Oldskooler Ramblings

the unlikely child born of the home computer wars

Fresh Evil

Posted by Trixter on January 30, 2006


One of my favorite places to eat around my workplace is a neat little place called Baja Fresh. It’s a texmex place that makes your orders from fresh ingredients (you can watch them preparing it, they’ll chop up a tomato then immediately put it on your food, etc.). Black bean burritos, nachos with grilled chicken, everything you can think of texmex is made fresh on the spot and it tastes wonderful.

Well, they’re evil. I’d like to think that I’m not completely ignorant regarding nutrition, but I used to think that, since everything was fresh and non-processed, it was really good for me, right? How can I possibly gain weight eating it? Lo and behold, I went to Baja Fresh’s website and looked up the nutritional information for my favorite Nachos, and sweet mother of crap it tops the scales at over 2000 calories! That’s more than I eat in a single day!

On hearing that, Melissa joked that I could probably eat more food, that was better for my weight, and cost less at Taco Bell — and even though she was joking, she’s right. Two soft tacos are 430 calories, according to their website. Hell, a chicken Gordita Supreme (sour cream, three cheeses) is only 290!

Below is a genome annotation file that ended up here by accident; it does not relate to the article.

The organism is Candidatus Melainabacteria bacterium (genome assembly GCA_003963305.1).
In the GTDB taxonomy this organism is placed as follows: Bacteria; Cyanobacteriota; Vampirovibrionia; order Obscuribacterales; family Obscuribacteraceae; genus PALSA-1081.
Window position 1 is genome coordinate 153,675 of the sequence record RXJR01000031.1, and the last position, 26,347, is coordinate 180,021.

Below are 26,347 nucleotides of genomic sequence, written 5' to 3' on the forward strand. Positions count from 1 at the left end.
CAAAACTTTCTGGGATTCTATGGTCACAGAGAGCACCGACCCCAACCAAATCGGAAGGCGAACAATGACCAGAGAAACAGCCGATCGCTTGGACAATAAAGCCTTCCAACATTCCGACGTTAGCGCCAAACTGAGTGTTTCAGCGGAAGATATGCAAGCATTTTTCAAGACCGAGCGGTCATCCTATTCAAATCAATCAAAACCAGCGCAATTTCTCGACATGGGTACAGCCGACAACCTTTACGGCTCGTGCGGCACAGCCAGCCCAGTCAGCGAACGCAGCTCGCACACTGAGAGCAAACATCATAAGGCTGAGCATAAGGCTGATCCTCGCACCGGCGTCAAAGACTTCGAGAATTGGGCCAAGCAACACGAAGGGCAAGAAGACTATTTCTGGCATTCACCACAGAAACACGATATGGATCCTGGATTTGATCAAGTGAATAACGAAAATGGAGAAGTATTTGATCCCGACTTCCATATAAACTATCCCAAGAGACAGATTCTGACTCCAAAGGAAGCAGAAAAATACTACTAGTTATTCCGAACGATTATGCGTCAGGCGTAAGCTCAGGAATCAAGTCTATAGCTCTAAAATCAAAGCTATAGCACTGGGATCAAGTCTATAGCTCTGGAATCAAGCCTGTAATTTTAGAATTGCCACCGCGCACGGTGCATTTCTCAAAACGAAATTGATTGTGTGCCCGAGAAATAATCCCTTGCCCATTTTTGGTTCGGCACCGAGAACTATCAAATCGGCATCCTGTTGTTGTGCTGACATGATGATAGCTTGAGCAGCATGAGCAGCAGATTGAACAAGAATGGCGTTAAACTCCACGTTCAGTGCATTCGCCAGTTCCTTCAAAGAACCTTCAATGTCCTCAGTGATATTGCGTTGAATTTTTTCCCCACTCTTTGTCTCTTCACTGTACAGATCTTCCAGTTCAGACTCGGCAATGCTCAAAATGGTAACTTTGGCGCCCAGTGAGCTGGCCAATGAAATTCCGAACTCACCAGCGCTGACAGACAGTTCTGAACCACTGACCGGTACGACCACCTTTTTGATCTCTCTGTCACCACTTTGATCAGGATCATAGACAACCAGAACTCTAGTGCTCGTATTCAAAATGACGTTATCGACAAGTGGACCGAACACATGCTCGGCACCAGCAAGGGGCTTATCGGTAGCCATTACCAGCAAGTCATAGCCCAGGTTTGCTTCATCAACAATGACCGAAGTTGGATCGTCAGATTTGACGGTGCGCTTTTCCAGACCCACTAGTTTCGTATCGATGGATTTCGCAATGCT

So now I’m left thinking how ironic this is: freshly-prepared, organic, chemical and preservative-free food at one place is bad for you, while friggin’ Taco Bell is better.

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3 Responses to “Fresh Evil”

  1. phoenix said

    Well, at the same time, a big-ass plate of nachos is probably 4-5 times more food than two Taco Bell soft tacos. Did, say, a single taco or burrito from Baja Fresh match up to one from Taco Bell?

  2. Trixter said

    A quick check shows that you’re right for some of the items; the Baja Fresh burritos are 2.5 times as large, but that accounts for the calories.

    I guess it’s just freaky that what they pass off as lunch fare is, in fact, more food than you need to eat in a day.

    I may go to baja fresh today, nutrition guide in hand, just to see if I can order something, only eat half, then eat the rest for dinner.

  3. Never forget that “whole/organic” does not necessarily equate to “good for you”. I learned this when getting fresh pizza at Whole Foods market that was dripping with grease. Allegedly, organic cheese has more fat than the processed type.

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